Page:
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Your CEO probably doesn’t wake up in a cold sweat thinking about your organization’s onboarding program, but maybe (s)he should.

  • 33% of new hires look for a new job within the first six months (more among Millennials).1
  • Employee turnover costs are estimated to range between 100% and 300% of the employee’s salary.1
  • It typically takes eight months for a new hire to reach full productivity.1

These are a few statistics illustrating why it’s essential to engage new hires-starting on Day One! To help you defy the odds, here are tips on how to connect with, mobilize and ultimately retain your new recruits. More importantly, you’ll have your CEO purring because (s)he will have a more productive, tenured and engaged workforce driving his/ her change agenda. Creating a World-Class Onboarding Program The best onboarding program has these seven traits:

  • It’s designed from the new-hire backwards. Organizations typically focus on content versus how to successfully transfer that knowledge. We have five generations in the workforce, a rise in workplace flexibility, and people glued to their cell phones-all reasons to think harder about how we meet our employees ‘where they’re at.’
  • It’s paced and sequenced over time. Often our top priority is to get people up to speed quickly. But, if the first six months to one year is the critical retention period, why should onboarding occur only during the first 30-60 days? Don’t get sucked into rushing your talent through heavy content in only a few days-onboarding is not a race.
  • It includes the puzzle box top. Many employees have no clue what goes on outside their department, yet it’s imperative for employees to collaborate across silos to help organizations innovate and adapt quicker. So immerse them in the big picture-the box top view.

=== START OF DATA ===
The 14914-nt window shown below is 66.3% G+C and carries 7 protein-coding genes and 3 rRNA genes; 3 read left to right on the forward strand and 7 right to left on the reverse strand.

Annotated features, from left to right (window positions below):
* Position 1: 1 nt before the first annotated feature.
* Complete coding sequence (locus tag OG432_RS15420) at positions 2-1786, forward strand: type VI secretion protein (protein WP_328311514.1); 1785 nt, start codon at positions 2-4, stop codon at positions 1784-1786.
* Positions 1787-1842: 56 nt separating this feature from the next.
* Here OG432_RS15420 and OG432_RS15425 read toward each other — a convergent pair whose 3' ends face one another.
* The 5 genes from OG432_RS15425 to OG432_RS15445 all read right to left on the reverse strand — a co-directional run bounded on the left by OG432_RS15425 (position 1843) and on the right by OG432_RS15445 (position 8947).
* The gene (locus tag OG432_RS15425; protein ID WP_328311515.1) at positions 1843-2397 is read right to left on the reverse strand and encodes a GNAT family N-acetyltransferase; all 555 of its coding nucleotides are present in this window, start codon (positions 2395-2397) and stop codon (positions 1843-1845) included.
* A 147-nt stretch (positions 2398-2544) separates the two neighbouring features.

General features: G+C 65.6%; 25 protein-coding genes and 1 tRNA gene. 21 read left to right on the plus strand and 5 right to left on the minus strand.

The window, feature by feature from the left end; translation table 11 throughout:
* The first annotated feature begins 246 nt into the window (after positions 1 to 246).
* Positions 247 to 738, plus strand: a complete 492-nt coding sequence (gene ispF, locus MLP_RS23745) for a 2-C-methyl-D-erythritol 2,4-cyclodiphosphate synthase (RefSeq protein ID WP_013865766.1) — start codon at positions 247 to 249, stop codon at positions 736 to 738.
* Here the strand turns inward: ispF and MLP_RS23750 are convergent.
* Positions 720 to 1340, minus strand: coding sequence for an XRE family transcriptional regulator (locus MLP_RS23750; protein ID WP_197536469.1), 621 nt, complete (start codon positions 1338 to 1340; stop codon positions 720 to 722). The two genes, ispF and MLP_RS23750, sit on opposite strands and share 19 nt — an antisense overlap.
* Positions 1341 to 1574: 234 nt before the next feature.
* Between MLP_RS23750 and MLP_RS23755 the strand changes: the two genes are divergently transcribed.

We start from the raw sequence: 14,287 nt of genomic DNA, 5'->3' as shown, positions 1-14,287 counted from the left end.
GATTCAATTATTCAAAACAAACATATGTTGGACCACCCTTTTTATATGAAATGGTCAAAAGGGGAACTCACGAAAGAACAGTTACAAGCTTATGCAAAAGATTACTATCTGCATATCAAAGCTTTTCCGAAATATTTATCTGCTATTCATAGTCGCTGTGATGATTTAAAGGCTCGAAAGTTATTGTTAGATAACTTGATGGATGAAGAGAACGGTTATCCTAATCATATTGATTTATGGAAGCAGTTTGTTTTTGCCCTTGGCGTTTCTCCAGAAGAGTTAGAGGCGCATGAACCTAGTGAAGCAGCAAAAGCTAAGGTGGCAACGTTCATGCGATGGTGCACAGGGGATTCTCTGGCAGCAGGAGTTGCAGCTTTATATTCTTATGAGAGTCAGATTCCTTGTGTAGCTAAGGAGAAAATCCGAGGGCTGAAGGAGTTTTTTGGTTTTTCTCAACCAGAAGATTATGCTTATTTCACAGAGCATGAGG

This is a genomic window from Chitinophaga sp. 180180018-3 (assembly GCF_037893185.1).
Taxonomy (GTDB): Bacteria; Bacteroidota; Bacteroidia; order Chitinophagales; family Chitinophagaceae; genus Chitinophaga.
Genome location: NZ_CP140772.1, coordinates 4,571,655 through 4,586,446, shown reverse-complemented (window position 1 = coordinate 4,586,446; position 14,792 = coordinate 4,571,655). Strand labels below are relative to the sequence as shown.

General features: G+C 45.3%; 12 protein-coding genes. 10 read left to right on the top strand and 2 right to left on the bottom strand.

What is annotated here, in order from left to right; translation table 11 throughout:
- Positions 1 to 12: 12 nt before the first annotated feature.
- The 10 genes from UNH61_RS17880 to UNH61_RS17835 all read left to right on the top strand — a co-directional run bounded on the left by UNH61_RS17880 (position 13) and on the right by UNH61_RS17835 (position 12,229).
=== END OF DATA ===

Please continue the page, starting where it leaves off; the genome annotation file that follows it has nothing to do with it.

• It shows new talent how they connect to your strategy. If you hire someone, it means they are a critical part of your strategic plan-or at least they should be. Whether part of the house cleaning crew or a senior executive, each employee plays a role in bringing your strategy to life. Yet, typically the connection is fuzziest at best … or non-existent at worst. How can people execute a strategy if they don’t know what it is or how they connect to it? Great onboarding engages hires in your strategy. But remember, one-way tells do not work and PowerPoints kill! Leverage storytelling-it’s much more engaging.
  • It immerses new hires in your culture. Many talented hires struggle to assimilate into new cultures. Potentially even worse, new hires arriving in management and leadership roles often bring old cultures with them. Take time to immerse hires in your purpose and culture-and be honest about where you are on that journey. There’s nothing worse than being promised one thing and experiencing something completely different.
  • It tools up your managers. Remember, people don’t leave companies, they leave managers. So it seems crazy that front-line managers are the most undervalued and underinvested group within the workforce today. Most managers will say their workload keeps them from nurturing new employees. In that case, maybe we have them focused on the wrong thing? The number one job of your front-line managers is to develop and build high-performing teams. We need to make it easier for them to focus on this as their first priority.
  • It delivers the development roadmap. More and more, employees are leaving organizations because they don’t see any development opportunities. Most graduates want career advancement over anything else, yet instead of a clear development path, the journey feels more like a dirt track with a bunch of conflicting signs. I keep hearing complaints about Millennials wanting promotions before they’ve proven themselves. To counteract this, consider being more upfront about what their journey looks like, how long it takes and how they’ll get there to nip that argument in the bud.

The use of these seven steps can help you create an onboarding program that is strategic, effective and sure to create meaningful business impact.

1. Harvard Business Review “Technology Can Save Onboarding from Itself”